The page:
At 6 weeks she was pretty much free to roam around after we did the necessary cleaning and kitten-proofing. But if you have a home with a lot of kids or pets, I would still keep them in a playpen until they can be supervised. You don’t want your kitten getting in a small space and getting stuck.
We always gave her a little cat bed near my bed that she could sleep in so she felt like part of the family.
My best advice is if you have a big home, slowly start to let them roam around small areas on their own until you feel comfortable with them out completely on their own.
This probably won’t happen until week 5 or 6.
The last, and still important thing I want to mention is taking them to the vet. They can get their first round of shots at around 4 weeks.
There is also a good chance that your little kitten will have worms. Especially if they were orphaned at a young age.
You want to make sure you take them to the vet and get them their needed shots, de-wormer, and anything else they may need medically.
If you’ve read Binx’s story, you know that her worms caused a lot of problems for us. So the earlier you can get the de-wormed, the better!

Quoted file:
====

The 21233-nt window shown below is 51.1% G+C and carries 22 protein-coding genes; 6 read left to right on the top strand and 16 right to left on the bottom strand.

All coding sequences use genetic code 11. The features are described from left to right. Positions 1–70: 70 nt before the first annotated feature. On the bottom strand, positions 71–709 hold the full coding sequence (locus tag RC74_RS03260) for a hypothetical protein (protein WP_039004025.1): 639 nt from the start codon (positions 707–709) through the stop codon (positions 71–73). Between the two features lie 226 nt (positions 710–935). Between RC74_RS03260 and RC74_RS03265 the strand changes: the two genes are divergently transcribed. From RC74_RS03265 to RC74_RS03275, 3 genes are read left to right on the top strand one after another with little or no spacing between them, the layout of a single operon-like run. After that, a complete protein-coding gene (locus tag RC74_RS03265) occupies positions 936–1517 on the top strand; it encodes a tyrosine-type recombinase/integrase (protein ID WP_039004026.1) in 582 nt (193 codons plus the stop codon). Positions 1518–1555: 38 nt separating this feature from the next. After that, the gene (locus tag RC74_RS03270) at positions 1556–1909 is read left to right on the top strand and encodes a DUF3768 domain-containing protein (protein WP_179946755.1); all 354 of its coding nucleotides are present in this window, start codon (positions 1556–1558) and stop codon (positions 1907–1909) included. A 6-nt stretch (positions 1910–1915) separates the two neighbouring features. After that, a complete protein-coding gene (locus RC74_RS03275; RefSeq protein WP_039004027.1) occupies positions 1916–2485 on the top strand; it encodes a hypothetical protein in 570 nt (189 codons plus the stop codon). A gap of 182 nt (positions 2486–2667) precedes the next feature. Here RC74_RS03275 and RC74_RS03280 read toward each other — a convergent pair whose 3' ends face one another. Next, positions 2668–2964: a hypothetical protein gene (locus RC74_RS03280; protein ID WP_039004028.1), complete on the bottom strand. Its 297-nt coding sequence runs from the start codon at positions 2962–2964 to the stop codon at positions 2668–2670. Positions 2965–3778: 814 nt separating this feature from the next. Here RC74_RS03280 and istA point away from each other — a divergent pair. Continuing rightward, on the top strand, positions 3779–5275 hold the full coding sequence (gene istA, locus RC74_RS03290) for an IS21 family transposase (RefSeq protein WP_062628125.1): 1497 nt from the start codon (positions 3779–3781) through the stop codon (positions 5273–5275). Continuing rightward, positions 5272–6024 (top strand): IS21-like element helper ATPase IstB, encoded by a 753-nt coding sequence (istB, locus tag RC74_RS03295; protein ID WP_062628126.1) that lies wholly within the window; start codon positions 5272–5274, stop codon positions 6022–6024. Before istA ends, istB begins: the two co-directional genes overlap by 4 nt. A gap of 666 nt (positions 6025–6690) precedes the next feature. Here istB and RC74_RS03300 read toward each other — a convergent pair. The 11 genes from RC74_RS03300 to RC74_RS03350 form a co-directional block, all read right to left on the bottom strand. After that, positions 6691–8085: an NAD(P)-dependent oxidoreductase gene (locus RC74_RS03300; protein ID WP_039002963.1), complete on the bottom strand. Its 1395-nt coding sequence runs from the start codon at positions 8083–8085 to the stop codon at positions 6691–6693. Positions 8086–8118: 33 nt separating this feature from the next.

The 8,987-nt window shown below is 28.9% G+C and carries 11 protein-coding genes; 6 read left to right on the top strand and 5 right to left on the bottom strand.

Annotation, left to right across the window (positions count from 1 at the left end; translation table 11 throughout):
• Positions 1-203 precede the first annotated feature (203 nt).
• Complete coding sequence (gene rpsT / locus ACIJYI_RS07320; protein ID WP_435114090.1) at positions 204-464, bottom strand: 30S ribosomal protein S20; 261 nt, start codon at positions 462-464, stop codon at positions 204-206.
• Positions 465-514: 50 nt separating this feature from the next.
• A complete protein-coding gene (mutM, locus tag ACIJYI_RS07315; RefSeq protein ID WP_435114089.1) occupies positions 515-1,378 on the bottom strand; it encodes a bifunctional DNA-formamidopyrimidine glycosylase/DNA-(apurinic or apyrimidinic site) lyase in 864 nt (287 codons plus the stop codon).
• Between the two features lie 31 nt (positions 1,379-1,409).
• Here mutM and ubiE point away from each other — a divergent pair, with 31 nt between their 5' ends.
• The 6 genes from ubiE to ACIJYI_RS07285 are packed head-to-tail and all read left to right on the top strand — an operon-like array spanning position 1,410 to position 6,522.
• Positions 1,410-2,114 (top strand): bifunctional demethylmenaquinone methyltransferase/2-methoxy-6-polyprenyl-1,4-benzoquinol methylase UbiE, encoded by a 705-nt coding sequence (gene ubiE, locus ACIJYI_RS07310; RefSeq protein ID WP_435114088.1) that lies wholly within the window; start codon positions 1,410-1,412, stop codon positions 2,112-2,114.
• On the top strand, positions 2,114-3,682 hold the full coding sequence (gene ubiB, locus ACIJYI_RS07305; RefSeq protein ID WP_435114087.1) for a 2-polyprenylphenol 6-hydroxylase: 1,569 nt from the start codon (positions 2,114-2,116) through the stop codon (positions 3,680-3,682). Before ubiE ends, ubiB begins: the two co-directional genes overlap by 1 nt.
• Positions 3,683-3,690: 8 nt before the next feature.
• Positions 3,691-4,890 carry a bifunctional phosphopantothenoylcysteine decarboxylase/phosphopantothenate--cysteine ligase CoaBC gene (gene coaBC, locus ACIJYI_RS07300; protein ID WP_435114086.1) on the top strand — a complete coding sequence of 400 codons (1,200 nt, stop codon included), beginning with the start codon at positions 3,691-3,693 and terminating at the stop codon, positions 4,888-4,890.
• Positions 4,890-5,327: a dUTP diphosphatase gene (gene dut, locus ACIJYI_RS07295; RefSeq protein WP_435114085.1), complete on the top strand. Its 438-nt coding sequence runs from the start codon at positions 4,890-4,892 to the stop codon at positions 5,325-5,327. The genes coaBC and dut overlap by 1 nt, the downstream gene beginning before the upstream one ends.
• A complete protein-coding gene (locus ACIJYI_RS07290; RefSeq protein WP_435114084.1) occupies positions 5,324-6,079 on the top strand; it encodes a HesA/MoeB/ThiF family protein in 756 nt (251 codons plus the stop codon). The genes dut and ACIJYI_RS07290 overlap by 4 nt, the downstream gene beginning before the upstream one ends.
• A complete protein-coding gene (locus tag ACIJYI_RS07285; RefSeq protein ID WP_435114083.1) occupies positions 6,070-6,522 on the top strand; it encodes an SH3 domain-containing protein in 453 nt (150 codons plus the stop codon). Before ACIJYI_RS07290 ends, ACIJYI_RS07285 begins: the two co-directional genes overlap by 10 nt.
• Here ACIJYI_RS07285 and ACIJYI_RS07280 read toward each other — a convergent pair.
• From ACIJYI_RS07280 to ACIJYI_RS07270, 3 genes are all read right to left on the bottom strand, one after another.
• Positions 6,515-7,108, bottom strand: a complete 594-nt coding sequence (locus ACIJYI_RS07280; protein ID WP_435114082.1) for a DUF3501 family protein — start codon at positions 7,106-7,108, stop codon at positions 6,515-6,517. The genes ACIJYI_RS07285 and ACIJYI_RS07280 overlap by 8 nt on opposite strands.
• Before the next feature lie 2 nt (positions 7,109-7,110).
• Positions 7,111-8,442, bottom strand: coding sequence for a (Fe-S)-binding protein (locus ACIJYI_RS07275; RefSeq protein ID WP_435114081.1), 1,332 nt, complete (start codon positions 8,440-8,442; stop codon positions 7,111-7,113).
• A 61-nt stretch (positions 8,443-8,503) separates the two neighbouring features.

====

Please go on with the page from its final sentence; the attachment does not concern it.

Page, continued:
Can You Get A Kitten at 6 Weeks?
If you find a six-week-old kitten, they still need to be kept with the mother.
Kittens this young still need need their mother to help them get big and strong even though they are looking like a real kitten.
However, if no mother is found, that is not a death sentence to your kitty. Educate yourself, get the supplies you need, and become the kitty mother of the world!
Remember to have patience throughout this whole process, especially if this is your first time handling orphaned kittens. Everything will come with time and getting frustrated won’t help anyone.
The most important things for them right now are warmth, shelter, and food. If they have that and are starting to gain weight as they should then you doing good! And that means in a few days you will move onto week
SEVEN!!! WHAT!!!. Are you guys ready for that one?!